Why it pays to grill your cold chain services supplier

When it comes to ensuring that your cold storage operation and maintenance meets MHRA requirements, it pays to make sure your service supplier knows what they’re doing. Joe Fudge, Instrumentation Service Manager for ABB in the UK, explains some of the key factors you should consider when selecting a supplier of cold chain mapping services.

European Directives 2002/98/EC and 2004/33/EC set standards of quality and safety for the collection and testing of human blood and blood components, whatever their intended purpose, and their processing, storage and distribution when intended for transfusion. Specifically, Directive 2004/33/EC indicates that blood products need to be stored at appropriate temperatures, according to composition and storage requirements.

The Medicines and Healthcare Products Regulatory agency (MHRA) places stringent requirements on the way that cold storage facilities are monitored and maintained in UK hospitals and medical establishments.

In the absence of any auditing procedure by the MHRA to check the capabilities of cold chain mapping and calibration suppliers, the onus is on the user to make sure that their supplier is fully competent to perform the work.

Questioning your supplier about their approach to these areas will help you to get a better picture of their competence to survey your equipment.

A first step is to check that they are ISO 9000 accredited and that they can offer proof of past work where the MHRA audit has been satisfied.

It’s important to make sure your supplier is using the correct equipment with suitable accuracy and stability for the task. All of the test equipment must have a valid calibration and the supplier needs to provide evidence of this for your records.

Temperature Mapping of temperature controlled equipment should be undertaken annually.

A cold chain mapping survey should also be carried out for a sufficient period of time. As a minimum, a survey should last for at least 24 hours, with added time for the temperature measurement equipment to stabilise and for a good snapshot of operating efficiency under normal conditions to be achieved.

An expert supplier needs to consider the different control requirements needed for various cold storage methods of pharmaceutical products. A mapping process must take into account that storage units should be capable of maintaining the required temperature in all parts of the asset and recommend that temperatures are monitored and recorded.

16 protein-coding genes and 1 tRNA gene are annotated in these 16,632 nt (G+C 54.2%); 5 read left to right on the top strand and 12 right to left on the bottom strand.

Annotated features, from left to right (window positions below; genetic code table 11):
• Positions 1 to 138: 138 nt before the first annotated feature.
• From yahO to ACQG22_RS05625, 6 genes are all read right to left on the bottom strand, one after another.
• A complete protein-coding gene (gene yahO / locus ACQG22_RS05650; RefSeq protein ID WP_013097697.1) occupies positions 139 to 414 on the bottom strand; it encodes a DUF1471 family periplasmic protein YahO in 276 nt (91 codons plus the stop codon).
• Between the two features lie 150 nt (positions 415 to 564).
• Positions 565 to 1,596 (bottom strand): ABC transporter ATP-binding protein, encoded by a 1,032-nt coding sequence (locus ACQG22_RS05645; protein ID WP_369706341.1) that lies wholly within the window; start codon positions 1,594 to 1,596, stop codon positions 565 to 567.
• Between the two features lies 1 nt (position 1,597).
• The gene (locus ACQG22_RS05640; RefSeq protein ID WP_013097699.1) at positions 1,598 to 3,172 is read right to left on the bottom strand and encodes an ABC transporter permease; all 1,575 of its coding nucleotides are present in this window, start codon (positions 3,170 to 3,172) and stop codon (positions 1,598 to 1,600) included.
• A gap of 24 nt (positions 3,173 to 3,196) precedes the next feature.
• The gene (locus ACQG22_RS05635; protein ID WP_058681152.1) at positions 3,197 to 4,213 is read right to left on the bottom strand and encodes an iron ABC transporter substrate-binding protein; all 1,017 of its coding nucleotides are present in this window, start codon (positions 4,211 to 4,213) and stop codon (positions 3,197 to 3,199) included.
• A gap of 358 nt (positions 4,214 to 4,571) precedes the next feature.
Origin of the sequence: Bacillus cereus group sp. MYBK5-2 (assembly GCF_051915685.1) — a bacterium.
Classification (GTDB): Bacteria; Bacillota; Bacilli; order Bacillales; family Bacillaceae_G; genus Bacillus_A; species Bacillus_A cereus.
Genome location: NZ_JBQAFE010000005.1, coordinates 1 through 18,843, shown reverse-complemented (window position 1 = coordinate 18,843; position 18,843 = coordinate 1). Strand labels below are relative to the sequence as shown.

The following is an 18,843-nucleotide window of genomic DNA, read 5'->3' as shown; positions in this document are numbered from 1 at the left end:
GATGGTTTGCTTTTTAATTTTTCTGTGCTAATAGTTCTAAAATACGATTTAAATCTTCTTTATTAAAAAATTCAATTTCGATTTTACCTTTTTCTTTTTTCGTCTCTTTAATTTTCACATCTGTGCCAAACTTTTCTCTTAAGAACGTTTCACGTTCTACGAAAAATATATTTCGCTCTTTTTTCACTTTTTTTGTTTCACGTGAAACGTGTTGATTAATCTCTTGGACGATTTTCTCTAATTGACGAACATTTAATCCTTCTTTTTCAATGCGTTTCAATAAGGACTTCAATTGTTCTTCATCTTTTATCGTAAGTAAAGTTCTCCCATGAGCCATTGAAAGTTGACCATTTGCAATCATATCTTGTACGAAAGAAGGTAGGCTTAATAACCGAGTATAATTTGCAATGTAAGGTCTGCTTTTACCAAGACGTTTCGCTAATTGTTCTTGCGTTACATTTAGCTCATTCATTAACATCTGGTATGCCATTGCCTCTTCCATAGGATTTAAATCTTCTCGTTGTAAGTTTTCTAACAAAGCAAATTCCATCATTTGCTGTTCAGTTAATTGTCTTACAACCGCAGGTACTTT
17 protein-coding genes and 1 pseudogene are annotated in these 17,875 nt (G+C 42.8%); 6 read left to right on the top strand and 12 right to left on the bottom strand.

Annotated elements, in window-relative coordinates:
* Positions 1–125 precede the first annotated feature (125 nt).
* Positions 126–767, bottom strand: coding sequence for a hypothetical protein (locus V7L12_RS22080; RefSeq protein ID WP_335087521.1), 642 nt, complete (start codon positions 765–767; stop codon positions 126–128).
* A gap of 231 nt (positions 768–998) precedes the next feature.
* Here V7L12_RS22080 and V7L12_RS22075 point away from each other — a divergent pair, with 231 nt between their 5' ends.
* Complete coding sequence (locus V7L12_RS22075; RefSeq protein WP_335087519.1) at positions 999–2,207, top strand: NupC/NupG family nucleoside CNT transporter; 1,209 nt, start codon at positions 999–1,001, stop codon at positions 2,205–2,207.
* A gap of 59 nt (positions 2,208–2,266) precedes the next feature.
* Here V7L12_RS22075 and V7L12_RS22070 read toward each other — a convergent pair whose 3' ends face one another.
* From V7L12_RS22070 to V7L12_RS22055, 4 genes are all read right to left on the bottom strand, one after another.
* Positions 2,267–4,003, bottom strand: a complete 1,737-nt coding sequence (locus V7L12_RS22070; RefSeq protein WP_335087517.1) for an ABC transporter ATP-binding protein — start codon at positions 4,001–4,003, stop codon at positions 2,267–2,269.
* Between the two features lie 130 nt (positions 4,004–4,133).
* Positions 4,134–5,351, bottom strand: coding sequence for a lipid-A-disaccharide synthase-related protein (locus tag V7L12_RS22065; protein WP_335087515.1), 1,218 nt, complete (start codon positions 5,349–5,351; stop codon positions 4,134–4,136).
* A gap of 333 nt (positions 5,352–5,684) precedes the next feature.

The quantity of products needed for storage will also determine the manner in which they are kept. For example, domestic refrigerators may be suitable for low volumes of products, like eye drops, which are less susceptible to the effects of storage in less controlled environments. However, they would not be suitable for high-risk goods as they may not have the precise electronic control to maintain the temperature within the required range of 5°C±3°.

The minimum requirement for monitoring is a calibrated max/min thermometer. In a domestic refrigerator a supplier should ensure these devices are placed within the load or a suitable buffer and positioned so that measurements are not affected by opening and closing of fridge doors (intrusions).

After every survey, a supplier will hand the customer a detailed report. The quality of this is usually a good indicator of supplier competency. This document will be your evidence to an inspector that you took every reasonable step to comply.

These are just some of the key factors that need to be considered. As a responsible and experienced supplier of temperature mapping and calibration services, ABB can advise on everything you need to do to meet MHRA expectations. For more information, please email customerservice.uk@gb.abb.com or call 01480 488080, ref. ‘cold chain services’.

Advertisements

Leave a Reply

Fill in your details below or click an icon to log in:

WordPress.com Logo

You are commenting using your WordPress.com account. Log Out / Change )

Twitter picture

You are commenting using your Twitter account. Log Out / Change )

Facebook photo

You are commenting using your Facebook account. Log Out / Change )

Google+ photo

You are commenting using your Google+ account. Log Out / Change )

Connecting to %s


%d bloggers like this: